What is the Glass Ceiling Commission?
The Glass Ceiling Commission was established in 1991 to study unbreachable barriers that keep minorities, and women, from rising to the upper rungs of the corporate ladder, regardless of their qualifications or achievements. It desired to eliminate these hindrances “to the advancement of women and minorities” to “management and decision making positions.”
The American Dream is about opportunities for all. This country has drawn tens of millions of immigrants with the promise that all citizens could succeed if they worked hard and played by the rules. Yet, the glass ceiling denies millions of Americans opportunities for economic and personal advancement.
Over the past 30 years, we have made great progress in bringing down barriers that prevented large numbers of citizens from fully participating in our society. Yet, the existence of the glass ceiling tells us that there is still work to be done. A phrase coined to describe the difficulties women have in rising to the upper echelons of business; “the glass ceiling” is now understood to be an obstacle to minorities as well.
The Federal Glass Ceiling Commission noted that women made up only five percent of senior managers, vice presidents or higher in Fortune 1000 companies. Now, that figure went up from the one and one-half percent in the mid-1980s. What about in recent years?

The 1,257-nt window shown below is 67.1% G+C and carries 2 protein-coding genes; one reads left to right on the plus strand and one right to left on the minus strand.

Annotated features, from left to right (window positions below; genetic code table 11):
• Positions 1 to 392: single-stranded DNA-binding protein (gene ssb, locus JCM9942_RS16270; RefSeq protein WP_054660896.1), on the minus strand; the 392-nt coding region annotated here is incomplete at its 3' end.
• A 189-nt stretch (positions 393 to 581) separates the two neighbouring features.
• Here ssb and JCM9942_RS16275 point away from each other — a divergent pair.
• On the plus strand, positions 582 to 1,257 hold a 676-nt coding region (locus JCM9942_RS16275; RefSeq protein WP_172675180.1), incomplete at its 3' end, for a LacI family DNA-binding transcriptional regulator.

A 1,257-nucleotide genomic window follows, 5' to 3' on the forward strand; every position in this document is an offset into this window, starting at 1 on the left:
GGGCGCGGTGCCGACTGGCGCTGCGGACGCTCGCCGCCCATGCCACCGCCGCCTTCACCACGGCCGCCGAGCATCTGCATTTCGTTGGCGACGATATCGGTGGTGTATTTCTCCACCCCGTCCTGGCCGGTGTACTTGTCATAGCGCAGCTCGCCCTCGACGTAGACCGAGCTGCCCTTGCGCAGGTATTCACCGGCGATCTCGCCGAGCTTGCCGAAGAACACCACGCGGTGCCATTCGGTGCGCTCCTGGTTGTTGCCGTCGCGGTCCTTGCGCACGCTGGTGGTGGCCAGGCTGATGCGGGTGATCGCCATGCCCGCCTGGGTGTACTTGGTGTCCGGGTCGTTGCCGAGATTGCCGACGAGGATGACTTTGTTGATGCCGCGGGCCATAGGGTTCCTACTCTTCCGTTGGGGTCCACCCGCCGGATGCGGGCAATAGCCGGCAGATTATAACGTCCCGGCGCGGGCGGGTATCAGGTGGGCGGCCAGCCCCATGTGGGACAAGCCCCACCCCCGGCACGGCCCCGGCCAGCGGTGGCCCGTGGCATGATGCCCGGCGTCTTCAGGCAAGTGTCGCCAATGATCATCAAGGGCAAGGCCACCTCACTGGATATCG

To think about:
In 2013, 57.2 percent of women were in the labor force, down a 0.5 percentage point from 2012. In 2013, women accounted for 51 percent of all workers employed in management, professional, and related occupations, somewhat more than their share of total employment (47 percent).
The share of women in specific occupations within this large category varied. For example, 20 percent of software developers and 33 percent of lawyers were women, whereas 62 percent of accountants and auditors and 81 percent of elementary and middle schoolteachers were women. —U.S. BUREAU OF LABOR STATISTICS
The big corps represented in the Fortune 1000 makes up only 20 percent of the workforce in the U.S. In some industries, women actually hold half or more of the management jobs. Biotech, health care, insurance and nonprofit social services have more and more woman in management and executive positions.
And woman-owned businesses are exploding: For example the women in Network Marketing numbers continue to grow.
According to Working Woman magazine, 1994 found 7.7 million woman-owned businesses— up from 6.5 million the previous year. That was 21 years ago.
Another source stated that the number of women-owned firms in the U.S. in 2015 is now estimated to have surpassed 9.4 million enterprises; the revenue generated by these enterprises is now estimated to stand at nearly $1.5 trillion, and Women-owned businesses now employ over 7.9 million workers (excluding owners), providing one in seven jobs among privately-owned businesses.
Statistics have shown that someone starts a new home business every 10 seconds, and that approximately 15.8 Million people are working from home full-time, and another 38 million, or 12% of the total population, working from home part-time (U.S.).
President Obama apparently said that when women succeed, America succeeds, and he emphasized that women must support each other and that taking steps toward ownership through Network Marketing is a step in the right direction.